Researchers discovered these proteins by using something called the “splicing code.”  Benjamin Blencowe discovered the splicing code a few years ago.  “The mechanisms that control embryonic stem cell pluripotency have remained a mystery for some time.  However, what Dr. Blencowe and the research team found is that the proteins identified by our splicing code can activate or deactivate stem cell pluripotency,” said Brendan J. Frey, from the University of Toronto Departments of Electrical Engineering and Medicine, who published with Benjamin Blencowe the paper that deciphered this splicing code (see Nature 2010 465: 53-59).  While a complete recipe for producing iPSCs may not be available yet, it is beginning to look more likely, according to Frey.

In this paper, Blencowe and his collaborators identified two proteins known as muscleblind-like RNA binding proteins, or MBNL1 and MBNL2.  These proteins are conserved and direct negative regulators of a large program of cassette exon alternative splicing events that are differentially regulated between embryonic stem cells and other cell types.

RNA splicing occurs in plant, animal, fungal, and protist cells (only very, very rarely in bacteria), and involves the removal of segments of primary RNA transcripts.  When RNA molecules are transcribed in eukaryotic cells, they are engaged by cellular machinery called the RNA spliceosome.  The RNA spliceosome removes segments known as “introns” and the excised introns are degraded and the remaining RNA segments, which are known as “exons, are ligated together to form a mature messenger RNA.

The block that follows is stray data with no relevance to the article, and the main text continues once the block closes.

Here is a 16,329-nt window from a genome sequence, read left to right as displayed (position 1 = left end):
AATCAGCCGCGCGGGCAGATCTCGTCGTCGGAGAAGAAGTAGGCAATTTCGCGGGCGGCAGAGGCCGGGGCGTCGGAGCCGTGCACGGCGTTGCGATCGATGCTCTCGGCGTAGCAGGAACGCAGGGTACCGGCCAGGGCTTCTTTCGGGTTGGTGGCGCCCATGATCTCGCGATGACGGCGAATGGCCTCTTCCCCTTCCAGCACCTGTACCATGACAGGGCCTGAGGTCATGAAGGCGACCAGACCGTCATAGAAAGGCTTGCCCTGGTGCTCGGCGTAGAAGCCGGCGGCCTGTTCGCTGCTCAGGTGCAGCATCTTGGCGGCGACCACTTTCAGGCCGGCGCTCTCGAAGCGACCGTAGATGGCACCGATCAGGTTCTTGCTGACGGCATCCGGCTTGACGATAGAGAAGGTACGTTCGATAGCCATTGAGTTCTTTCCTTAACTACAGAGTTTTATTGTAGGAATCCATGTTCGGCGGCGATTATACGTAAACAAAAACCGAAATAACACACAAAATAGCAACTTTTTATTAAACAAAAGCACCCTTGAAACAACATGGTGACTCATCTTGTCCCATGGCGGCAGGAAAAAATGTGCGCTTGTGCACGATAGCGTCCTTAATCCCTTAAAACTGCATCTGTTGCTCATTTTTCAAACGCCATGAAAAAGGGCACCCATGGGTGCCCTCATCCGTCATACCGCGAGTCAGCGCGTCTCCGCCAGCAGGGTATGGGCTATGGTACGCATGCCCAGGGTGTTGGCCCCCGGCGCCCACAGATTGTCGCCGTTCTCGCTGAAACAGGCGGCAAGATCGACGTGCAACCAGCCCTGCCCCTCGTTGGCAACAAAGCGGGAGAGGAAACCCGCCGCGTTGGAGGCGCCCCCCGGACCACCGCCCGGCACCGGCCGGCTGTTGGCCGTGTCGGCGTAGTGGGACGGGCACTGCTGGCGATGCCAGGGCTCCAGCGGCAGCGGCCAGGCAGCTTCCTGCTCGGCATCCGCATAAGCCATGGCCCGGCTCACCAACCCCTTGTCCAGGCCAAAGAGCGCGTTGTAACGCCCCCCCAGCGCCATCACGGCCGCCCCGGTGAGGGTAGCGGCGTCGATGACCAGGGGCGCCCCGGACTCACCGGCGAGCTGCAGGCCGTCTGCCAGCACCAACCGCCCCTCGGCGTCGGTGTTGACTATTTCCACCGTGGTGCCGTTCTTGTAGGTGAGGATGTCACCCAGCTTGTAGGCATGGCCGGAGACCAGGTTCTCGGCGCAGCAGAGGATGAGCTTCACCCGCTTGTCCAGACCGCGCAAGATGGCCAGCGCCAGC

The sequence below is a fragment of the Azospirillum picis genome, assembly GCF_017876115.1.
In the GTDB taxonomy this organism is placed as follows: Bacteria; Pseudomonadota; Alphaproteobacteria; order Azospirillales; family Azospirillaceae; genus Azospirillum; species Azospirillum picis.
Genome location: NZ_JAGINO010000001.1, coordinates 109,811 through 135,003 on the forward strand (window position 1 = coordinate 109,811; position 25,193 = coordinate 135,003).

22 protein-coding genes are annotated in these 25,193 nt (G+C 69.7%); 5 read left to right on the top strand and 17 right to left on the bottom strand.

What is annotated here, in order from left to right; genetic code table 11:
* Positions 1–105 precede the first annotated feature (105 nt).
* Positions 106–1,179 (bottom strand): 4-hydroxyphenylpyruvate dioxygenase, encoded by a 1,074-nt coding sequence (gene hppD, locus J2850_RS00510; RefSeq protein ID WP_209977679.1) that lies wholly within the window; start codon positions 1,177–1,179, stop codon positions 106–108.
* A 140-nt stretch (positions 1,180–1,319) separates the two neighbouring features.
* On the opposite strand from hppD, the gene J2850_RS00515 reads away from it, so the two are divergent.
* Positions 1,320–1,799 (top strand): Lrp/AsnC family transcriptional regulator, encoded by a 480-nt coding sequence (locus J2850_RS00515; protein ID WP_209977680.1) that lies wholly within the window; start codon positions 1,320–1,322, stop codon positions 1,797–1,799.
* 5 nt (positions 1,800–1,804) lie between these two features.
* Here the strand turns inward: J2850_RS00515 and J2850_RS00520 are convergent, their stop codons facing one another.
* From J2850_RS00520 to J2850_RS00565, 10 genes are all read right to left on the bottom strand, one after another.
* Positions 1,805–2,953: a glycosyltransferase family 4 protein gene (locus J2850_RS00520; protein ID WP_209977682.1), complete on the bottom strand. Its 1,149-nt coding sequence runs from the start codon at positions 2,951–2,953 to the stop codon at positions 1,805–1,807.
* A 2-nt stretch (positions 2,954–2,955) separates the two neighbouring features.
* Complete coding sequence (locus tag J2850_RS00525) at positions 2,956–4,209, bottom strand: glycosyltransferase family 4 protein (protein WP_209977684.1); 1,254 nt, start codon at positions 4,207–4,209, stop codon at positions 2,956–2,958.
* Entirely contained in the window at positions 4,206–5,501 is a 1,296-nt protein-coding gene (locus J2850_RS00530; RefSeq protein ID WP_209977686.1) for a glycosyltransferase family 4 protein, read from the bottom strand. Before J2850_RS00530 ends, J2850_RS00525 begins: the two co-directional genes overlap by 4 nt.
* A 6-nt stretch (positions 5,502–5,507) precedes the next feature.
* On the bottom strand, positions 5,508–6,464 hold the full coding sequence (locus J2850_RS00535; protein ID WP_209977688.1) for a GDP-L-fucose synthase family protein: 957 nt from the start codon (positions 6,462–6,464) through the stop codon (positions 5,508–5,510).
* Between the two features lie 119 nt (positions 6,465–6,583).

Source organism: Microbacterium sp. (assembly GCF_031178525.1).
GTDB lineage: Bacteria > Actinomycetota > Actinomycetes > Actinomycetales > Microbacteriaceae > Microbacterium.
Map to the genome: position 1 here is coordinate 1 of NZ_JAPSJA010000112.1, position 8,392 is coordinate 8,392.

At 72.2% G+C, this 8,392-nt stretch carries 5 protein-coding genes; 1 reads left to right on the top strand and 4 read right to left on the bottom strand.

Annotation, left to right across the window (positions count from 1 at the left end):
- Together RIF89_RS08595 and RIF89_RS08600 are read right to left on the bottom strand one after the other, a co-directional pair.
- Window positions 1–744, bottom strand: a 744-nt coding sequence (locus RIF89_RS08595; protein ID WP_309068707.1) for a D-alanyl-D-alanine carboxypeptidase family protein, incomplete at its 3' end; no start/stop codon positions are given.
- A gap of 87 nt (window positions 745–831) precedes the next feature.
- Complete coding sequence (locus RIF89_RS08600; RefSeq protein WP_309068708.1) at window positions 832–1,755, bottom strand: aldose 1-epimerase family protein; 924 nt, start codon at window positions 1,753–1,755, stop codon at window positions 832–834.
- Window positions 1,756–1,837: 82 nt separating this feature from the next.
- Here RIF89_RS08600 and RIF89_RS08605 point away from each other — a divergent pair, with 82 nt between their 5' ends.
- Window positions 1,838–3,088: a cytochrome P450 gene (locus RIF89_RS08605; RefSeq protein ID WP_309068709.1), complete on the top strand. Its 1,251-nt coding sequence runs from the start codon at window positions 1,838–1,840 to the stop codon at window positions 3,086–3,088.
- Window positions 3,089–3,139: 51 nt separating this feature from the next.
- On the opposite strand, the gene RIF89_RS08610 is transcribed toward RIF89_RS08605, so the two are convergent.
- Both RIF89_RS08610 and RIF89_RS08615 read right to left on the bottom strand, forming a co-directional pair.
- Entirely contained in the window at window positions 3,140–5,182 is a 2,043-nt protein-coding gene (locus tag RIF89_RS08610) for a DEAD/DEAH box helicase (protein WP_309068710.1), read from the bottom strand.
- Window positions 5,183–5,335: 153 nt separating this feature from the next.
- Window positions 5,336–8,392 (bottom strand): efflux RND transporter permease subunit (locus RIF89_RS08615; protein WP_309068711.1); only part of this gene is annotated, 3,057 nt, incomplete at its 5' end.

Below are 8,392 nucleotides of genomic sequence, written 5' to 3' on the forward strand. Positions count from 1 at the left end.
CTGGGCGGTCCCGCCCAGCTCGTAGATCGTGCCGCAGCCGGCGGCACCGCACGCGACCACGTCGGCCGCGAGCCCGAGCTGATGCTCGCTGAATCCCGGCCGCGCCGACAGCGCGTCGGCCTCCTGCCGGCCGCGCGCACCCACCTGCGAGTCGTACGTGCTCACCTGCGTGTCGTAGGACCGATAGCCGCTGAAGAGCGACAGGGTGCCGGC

mRNA splicing

Some introns are removed from primary RNA transcripts by all cells, but others are removed in some cells but not others.  This phenomenon is known “alternative splicing” and it is responsible for the differential regulation of particular genes.

alternative_splicing

Alternative splicing is mediated by sequences called splicing enhancers and splicing silencers that are six to either nucleotides long and bind proteins that either induce or repress alternative splicing in those cells that express the proteins that bind these splicing enhancers or silencers.

Alternative RNA splicing mechanism

MBNL is one of these proteins that bind to RNA splicing silencers.  If the quantity of MBNL proteins in differentiated cells is decreased, then these cells switch to an embryonic stem cell-like alternative splicing pattern for approximately half of their genes.  Conversely, overexpression of MBNL proteins in ES cells promotes differentiated-cell-like alternative splicing patterns.  Among the MBNL-regulated events is an ES-cell-specific alternative splicing switch in a protein-coding gene called the forkhead family transcription factor FOXP1.  FOXP1 controls pluripotency, and consistent with a central and negative regulatory role for MBNL proteins in pluripotency, knockdown of MBNL significantly enhances the expression of key pluripotency genes and the formation of induced pluripotent stem cells during somatic cell reprogramming.